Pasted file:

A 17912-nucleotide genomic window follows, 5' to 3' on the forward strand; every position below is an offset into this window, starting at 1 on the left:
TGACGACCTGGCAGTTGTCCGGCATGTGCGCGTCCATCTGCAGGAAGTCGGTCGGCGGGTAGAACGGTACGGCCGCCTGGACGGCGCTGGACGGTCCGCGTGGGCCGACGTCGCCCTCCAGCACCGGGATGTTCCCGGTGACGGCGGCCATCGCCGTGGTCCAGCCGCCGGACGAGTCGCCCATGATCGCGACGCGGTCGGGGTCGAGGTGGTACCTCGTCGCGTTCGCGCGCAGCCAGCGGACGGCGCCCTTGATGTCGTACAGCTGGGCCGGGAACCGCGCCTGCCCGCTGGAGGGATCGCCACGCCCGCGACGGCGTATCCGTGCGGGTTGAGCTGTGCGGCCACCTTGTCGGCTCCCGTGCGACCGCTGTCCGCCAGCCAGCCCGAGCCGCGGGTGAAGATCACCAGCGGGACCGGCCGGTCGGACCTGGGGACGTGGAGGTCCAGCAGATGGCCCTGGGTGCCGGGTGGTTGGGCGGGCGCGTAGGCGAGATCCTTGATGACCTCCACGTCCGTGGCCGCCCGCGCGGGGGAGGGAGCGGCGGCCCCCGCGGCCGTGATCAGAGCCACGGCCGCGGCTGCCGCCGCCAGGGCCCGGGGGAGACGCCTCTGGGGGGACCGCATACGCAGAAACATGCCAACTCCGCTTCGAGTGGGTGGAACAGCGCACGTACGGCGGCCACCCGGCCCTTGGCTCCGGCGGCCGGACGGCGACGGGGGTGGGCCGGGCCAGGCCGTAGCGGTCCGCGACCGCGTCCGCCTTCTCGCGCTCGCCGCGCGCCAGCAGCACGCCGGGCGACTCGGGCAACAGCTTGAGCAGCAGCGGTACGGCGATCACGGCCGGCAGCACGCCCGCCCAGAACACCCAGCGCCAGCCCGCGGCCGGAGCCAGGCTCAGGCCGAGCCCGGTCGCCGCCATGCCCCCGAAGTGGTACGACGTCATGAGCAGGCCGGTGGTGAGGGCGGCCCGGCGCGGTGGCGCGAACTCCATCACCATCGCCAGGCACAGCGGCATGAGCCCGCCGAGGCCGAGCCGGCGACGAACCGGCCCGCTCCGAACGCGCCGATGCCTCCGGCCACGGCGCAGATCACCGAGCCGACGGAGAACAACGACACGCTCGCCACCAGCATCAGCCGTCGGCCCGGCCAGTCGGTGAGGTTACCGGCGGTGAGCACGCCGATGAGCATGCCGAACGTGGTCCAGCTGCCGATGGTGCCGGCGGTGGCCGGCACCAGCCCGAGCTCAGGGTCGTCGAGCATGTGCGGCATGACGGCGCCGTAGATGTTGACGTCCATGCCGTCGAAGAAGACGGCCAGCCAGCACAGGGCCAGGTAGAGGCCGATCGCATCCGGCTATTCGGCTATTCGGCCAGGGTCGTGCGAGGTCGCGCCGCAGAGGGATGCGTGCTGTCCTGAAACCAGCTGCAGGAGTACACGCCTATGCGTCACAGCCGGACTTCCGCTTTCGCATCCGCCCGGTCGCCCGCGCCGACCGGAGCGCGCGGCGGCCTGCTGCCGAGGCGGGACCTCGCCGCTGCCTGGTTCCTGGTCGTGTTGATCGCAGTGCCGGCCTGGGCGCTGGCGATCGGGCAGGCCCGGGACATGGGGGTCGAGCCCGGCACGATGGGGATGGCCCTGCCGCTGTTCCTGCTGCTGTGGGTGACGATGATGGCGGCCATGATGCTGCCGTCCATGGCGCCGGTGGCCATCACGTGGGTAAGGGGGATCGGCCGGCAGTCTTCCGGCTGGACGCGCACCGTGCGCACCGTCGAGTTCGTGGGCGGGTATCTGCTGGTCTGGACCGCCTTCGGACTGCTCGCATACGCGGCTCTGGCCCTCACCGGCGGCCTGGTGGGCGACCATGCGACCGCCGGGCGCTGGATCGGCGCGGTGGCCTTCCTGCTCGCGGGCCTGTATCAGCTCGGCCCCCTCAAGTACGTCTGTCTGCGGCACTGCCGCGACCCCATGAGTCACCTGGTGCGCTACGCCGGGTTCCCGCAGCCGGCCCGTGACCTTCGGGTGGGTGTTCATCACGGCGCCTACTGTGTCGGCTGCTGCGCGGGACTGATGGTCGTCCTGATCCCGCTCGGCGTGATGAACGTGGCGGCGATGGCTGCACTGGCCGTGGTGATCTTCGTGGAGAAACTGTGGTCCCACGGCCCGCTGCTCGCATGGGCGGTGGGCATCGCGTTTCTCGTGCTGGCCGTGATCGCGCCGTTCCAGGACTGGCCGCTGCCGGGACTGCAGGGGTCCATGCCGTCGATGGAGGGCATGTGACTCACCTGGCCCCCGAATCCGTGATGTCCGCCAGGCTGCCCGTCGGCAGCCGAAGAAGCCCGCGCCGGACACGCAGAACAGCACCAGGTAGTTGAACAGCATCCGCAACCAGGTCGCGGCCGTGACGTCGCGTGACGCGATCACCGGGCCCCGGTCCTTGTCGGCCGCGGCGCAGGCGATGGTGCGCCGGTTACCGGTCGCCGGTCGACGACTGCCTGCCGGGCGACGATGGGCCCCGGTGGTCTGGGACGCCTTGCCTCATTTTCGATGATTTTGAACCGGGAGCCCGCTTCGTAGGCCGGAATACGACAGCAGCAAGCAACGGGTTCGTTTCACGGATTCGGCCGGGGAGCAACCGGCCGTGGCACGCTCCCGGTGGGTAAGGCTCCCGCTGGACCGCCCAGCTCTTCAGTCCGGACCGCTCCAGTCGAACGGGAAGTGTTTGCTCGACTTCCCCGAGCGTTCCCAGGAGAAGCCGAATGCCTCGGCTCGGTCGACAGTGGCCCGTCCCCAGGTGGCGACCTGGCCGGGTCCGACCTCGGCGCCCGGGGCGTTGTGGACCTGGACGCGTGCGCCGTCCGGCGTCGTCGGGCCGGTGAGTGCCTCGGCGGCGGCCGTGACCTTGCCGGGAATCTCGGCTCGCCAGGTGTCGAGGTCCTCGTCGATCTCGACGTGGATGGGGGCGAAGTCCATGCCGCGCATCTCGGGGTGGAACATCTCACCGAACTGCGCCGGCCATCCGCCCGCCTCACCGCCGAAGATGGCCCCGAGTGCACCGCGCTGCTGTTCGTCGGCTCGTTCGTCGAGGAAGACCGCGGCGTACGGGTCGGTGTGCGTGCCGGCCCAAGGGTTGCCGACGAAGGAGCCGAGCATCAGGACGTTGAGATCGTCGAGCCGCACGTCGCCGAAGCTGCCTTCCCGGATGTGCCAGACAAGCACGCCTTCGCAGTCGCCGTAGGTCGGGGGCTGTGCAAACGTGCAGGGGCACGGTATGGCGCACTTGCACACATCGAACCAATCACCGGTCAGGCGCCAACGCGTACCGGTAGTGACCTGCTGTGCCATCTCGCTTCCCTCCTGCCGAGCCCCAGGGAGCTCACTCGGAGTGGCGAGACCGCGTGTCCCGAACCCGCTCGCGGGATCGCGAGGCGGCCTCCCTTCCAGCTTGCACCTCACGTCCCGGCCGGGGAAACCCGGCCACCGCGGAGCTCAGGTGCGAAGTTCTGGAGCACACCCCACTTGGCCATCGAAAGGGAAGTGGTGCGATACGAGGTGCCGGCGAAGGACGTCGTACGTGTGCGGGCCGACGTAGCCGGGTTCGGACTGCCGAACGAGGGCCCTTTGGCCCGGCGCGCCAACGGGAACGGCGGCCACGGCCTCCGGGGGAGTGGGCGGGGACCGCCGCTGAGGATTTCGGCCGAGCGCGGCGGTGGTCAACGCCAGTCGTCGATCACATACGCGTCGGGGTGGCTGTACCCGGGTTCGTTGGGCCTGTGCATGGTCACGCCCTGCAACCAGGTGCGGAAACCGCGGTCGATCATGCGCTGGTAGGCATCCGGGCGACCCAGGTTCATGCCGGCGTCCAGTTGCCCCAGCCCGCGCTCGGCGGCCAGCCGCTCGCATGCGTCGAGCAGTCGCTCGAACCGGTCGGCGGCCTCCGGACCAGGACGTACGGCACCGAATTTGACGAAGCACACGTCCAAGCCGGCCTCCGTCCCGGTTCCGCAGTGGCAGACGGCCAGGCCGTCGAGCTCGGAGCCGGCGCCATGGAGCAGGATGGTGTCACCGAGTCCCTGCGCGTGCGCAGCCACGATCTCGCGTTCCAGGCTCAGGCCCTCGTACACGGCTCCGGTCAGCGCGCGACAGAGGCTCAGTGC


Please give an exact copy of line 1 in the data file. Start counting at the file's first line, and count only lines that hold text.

A 17912-nucleotide genomic window follows, 5' to 3' on the forward strand; every position below is an offset into this window, starting at 1 on the left: